- “If you discover an emergency game-breaking or economy-breaking bug, do not exploit it, but please notify us immediately at this email address: exploits (at) arena (dot) net.”
As I said before: “Mistakes will happen. It’s how you fix them that count.” Although I still don’t see ArenaNet in a spectacular light, you have to admit they are doing their best attempts to fix it. Losing your account is VERY frustrating for any period of time, especially if it was for something somebody else did. My account name has been changed, my password has been made very secure, and I suggest you all reading to do the same. The best defense against these hacks is to make the information that they have on their stolen lists incorrect. For example, creating an alias e-mail address in Hotmail. G-mail, I believe, also has security methods like this, too. Use them.
As far as password strength, use this site to check it’s strength: HowSecureIsMyPassword.net. Simple enough, it’ll tell you how long it’ll take a desktop PC to crack it. I don’t think the website includes the strength of graphic processing units into it’s calculations, which would make it much quicker, but it’s a good judge for password strength. For example, the password I had notes that it would take 7 hours to crack. That’s terrible, and you can see why it was so easy. Now, it says my new password will take 178 quadrillion years. See the difference? Make your password stronger, folks. If you think you’ll have trouble coming up with something more secure, check out this Xkcd comic:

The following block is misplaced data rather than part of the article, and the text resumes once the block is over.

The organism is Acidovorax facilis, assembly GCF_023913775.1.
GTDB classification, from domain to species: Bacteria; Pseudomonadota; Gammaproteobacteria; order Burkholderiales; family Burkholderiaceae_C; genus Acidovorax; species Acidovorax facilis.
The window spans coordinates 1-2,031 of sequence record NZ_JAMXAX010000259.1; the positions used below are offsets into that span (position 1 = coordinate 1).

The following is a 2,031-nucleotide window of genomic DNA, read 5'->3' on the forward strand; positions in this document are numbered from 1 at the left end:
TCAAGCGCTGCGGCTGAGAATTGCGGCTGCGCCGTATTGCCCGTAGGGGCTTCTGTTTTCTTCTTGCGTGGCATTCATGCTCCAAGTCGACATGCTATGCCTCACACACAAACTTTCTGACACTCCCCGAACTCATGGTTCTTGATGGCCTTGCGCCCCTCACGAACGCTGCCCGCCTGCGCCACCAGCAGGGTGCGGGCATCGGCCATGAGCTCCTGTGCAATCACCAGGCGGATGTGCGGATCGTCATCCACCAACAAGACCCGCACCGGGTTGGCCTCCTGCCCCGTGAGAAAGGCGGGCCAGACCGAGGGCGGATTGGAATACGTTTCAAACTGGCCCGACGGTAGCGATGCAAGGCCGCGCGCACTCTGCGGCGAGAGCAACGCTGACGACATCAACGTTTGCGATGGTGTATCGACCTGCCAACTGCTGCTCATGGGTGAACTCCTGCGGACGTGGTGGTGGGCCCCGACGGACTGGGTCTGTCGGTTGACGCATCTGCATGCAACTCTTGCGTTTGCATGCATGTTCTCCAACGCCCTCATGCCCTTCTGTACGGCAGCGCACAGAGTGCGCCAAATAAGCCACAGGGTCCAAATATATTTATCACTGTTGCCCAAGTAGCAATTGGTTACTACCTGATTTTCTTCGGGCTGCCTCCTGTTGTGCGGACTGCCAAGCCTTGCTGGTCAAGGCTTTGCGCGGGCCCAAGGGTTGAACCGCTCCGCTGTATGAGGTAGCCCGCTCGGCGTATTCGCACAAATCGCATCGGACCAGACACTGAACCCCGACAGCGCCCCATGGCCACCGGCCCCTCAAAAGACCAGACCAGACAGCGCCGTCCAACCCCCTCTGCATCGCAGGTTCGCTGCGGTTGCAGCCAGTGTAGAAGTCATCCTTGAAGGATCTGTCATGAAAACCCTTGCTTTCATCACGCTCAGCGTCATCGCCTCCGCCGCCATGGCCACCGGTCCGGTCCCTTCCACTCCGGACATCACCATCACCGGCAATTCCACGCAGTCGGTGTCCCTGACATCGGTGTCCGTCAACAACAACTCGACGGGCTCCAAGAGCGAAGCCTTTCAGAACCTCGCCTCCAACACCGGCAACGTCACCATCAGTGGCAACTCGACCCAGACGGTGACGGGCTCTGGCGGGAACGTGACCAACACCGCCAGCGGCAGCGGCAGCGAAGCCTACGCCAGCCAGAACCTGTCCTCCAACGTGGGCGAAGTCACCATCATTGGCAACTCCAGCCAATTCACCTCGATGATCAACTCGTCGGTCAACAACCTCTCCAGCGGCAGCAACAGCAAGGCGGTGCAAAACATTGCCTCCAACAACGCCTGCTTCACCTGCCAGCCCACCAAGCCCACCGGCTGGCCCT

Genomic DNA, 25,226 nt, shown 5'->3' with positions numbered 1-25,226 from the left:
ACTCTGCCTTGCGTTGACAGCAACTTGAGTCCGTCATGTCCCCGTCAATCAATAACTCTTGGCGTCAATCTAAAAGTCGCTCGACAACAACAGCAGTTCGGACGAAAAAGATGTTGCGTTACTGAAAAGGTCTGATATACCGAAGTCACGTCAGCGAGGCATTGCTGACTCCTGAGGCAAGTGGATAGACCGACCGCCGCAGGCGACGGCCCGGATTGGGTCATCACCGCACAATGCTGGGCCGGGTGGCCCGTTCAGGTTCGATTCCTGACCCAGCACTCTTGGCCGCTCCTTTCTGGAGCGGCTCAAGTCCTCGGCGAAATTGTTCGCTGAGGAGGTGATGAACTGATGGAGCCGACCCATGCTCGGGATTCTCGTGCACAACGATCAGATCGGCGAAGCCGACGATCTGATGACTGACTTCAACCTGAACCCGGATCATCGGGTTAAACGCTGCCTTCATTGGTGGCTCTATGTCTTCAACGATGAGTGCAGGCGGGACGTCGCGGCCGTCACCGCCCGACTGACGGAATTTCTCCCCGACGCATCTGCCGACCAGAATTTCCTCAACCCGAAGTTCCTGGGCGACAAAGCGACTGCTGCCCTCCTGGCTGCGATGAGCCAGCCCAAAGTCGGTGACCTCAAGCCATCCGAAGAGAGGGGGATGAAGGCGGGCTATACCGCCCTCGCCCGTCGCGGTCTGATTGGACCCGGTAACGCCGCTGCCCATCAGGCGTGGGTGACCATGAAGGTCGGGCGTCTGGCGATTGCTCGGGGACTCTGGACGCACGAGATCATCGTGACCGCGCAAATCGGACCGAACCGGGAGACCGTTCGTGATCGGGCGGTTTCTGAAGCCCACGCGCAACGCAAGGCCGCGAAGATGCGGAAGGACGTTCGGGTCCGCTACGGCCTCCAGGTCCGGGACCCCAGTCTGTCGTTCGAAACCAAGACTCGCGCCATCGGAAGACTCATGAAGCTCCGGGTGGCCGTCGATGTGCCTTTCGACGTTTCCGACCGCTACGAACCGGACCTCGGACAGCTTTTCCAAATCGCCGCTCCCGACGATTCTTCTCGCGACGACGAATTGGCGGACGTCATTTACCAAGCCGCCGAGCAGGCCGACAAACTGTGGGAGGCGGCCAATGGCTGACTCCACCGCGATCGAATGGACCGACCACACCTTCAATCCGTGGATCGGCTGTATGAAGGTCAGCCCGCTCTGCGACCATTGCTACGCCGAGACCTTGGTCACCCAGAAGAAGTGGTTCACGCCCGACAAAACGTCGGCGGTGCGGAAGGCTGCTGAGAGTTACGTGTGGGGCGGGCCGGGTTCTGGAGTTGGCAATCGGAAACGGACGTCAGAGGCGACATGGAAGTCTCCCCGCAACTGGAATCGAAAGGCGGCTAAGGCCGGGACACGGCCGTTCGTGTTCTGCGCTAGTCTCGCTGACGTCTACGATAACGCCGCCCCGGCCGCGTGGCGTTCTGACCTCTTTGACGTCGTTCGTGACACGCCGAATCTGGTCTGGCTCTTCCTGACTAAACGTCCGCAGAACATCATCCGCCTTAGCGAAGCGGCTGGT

From xkcd.com, a great comic. The password “correcthorsebatterystaple” would take a quintillion years to crack, according to the link I posted.
Anyway, I’m back in Guild Wars 2! Awesome! And it is back to being everything I expected and more. Freeform exploration and grouping with only your whim pushing you ahead is just… relaxing. As I noted, I had a little difficulty grouping with a friend of mine last night, but I’m sure this will be addressed. Or maybe I’m an idiot and just didn’t do it right. Either way, hopefully it’ll be figured out soon.
I don’t have too many thoughts on any real negatives about Guild Wars 2 right now, but that’s because I’m simply having too much fun to even think about the negatives. The weapon skills could be more diverse? So what?! Guild stuff is still a little tricky? Who cares?! End game? Eff end game! Tutorials don’t explain much? Don’t rely on guides! Explore! Spreadsheets can be consulted later. For right now, Guild Wars 2 has what it promised: Fun. And lots of it.
I know I’m not exactly like other gamers out there, though, and it shows. I love the new dye system, for example. You grab a dye as a drop and suddenly it’s added to the palette of colors you can make your armor, for free, at any time you want. Right now I’m rolling with a color scheme that is mostly Pottery and Ebony with Autumn highlights. The other night, I spent about 15 minutes working on this scheme, which has a sort of wild-west flavor to it that is badass, especially for my gunslinging engineer.